For many environmentalists, Feb.16 will be a day to pop open a bottle of champagne as the Kyoto Protocol, the first significant international accord created to mitigate global warming, finally takes effect.

The one important guest missing from the celebration will be the biggest emitter of greenhouse gases — the United States. Although the United States signed the 1997 Kyoto Protocol during former President Bill Clinton's administration, in 2001, Congress decided not to ratify the agreement. Despite the absence of the United States, however, environmental leaders around the world are in high spirits.

“This is the most important global environmental agreement to come into force,” said Human Biology Prof. Armin Rosencranz.

The legally-binding Protocol requires 36 countries to reduce greenhouse gas emissions at least five percent from their 1990 levels between 2008 and 2012, the first commitment period.

“Although the Kyoto [Protocol] targets seem small, when one considers how quickly carbon emissions have increased since 1990 — over 20 percent in the United States — an undertaking to reduce even five percent from 1990 levels is huge,” Rosencranz said. “And it’s a beginning: like Confucius said, ‘A journey of a thousand miles begins with a single step.’”

Global warming: The reality

The recent movie “The Day After Tomorrow” caused some to think that the effects of global warming will be sudden and catastrophic. While Los Angeles is unlikely to be swallowed by a tidal wave in the near future, gradual warming over the next century will create irreversible changes that may have significant economic consequences.

Since the Industrial Revolution, high concentrations of gases, such as carbon dioxide and methane, have accumulated in the atmosphere as the result of burning fossil fuels. These gases have created a layer that traps solar radiation and warms the earth like a greenhouse.

Global temperatures are predicted to increase 1.8 to 5.8 degrees Celsius over the next century, according to the Intergovernmental Panel on Climate Change, a body created by the United Nations to assess scientific, technical and socio-economic information relevant to climate change.

The effects of global warming are still uncertain, but geologists predict that sea levels will increase, possibly flooding coastal regions. Rising temperatures may also disrupt many ecosystems, leading to an extensive decrease of biodiversity.

As a result of the many consequences of global warming, international leaders have congregated for many years to work on an agreement to curb greenhouse gas emissions. After holding numerous conferences, scientists and politicians created the Kyoto Protocol in 1997.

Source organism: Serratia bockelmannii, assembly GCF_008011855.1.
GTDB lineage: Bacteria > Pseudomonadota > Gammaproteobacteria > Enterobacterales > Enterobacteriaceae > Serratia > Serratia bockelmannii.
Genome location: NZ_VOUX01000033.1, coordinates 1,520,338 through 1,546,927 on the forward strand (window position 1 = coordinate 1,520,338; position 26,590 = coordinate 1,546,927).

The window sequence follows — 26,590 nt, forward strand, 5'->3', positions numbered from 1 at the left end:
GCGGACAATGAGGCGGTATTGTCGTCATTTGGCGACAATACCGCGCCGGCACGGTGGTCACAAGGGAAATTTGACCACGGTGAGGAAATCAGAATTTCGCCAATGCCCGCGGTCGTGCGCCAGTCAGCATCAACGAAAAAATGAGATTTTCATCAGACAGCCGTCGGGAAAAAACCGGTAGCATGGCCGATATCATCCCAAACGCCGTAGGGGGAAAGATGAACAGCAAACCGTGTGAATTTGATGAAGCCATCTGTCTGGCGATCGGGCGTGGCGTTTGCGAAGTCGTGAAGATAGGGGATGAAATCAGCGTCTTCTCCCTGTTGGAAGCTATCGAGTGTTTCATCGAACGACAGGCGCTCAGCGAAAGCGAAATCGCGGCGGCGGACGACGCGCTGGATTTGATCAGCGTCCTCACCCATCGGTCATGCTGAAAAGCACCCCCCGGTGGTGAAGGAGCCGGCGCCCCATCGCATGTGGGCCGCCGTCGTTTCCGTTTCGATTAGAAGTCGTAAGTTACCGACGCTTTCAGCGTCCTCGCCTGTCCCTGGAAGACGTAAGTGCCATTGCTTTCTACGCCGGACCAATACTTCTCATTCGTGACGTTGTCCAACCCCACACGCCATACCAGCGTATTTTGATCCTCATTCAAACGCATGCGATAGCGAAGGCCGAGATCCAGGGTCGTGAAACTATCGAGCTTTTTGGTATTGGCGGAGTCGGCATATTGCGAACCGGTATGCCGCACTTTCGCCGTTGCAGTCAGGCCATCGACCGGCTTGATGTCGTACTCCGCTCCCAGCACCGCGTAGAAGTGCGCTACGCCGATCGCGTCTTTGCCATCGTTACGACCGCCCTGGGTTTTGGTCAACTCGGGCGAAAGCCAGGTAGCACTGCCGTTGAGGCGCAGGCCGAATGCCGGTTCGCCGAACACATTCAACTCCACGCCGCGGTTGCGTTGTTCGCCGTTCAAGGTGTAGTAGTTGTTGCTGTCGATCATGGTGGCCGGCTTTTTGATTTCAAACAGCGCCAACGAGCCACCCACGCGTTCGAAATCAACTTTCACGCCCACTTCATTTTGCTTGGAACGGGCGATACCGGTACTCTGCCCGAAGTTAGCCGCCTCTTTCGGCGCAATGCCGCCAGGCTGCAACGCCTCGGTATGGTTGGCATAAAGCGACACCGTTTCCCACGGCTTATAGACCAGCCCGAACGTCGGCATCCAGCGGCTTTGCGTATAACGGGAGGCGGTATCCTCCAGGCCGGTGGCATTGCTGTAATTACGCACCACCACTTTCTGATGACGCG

Skeptical Environmentalists?

Not everyone believes that human activity has led to global climate change. Bjorn Lomborg, author of “The Skeptical Environmentalist: Measuring the Real State of the World,” claims that there is so much uncertainty in climate data that environmental groups and governments are misleading people with worst-case scenarios. In his book, Lomborg writes that the money spent implementing the Kyoto Protocol would be better spent on improving conditions for the world’s poor.

Biology Prof. Stephen Schneider, co-director of the Stanford Center for Environmental Science and Policy, writes on his Web site that the media and many governments — particularly George W. Bush's administration — are willing to entertain the claims of contrarians such as Lomborg.

“[T]hese contrarians are given disproportionate representation in the media and by certain governments, especially the Bush administration, so far,” Schneider said.

Reducing emissions around the world

The Kyoto Protocol allows parties to reduce their emissions through three different methods: the cap-and-trade system, the Clean Development Mechanism and joint implementation. The cap-and-trade system will grant each country “carbon credits,” which they can buy and sell in a controlled market.

The Clean Development Mechanism and joint implementation both allow developing countries to become involved: Developed nations can implement cleaner-burning projects in developing and still have them count as part of their greenhouse gas reductions.

For now, only developed countries and economies in transition (such as the former Soviet bloc) are required to reduce emissions. However, thus far, the United States has refused to ratify the Protocol unless developing countries are involved in cutting emissions. Large developing nations, such as India and China, are predicted to be major emitters of greenhouse gases in the next few decades.

“[China and India] are going to engage in vast economic expansion,” said British Prime Minister Tony Blair recently, according to the Associated Press. “The question is can they do so in a way that is environmentally sustainable? That is where we need the dialogue. They need access to the latest science and technology to do that.” The United Kingdom has ratified the Protocol and is committed to a 12.5 percent reduction of greenhouse emissions.

While the United States will not participate in the first commitment period of the Protocol, Rosencranz predicts that the United States will eventually join the effort to mitigate global warming.

“The United States can’t stay out,” Rosencranz said. “Post-2012, the U.S. will undoubtedly want to participate. Meanwhile, U.S. corporations as well as individual U.S. states will continue to be actively engaged in reducing carbon emissions. The federal government will simply follow their lead.”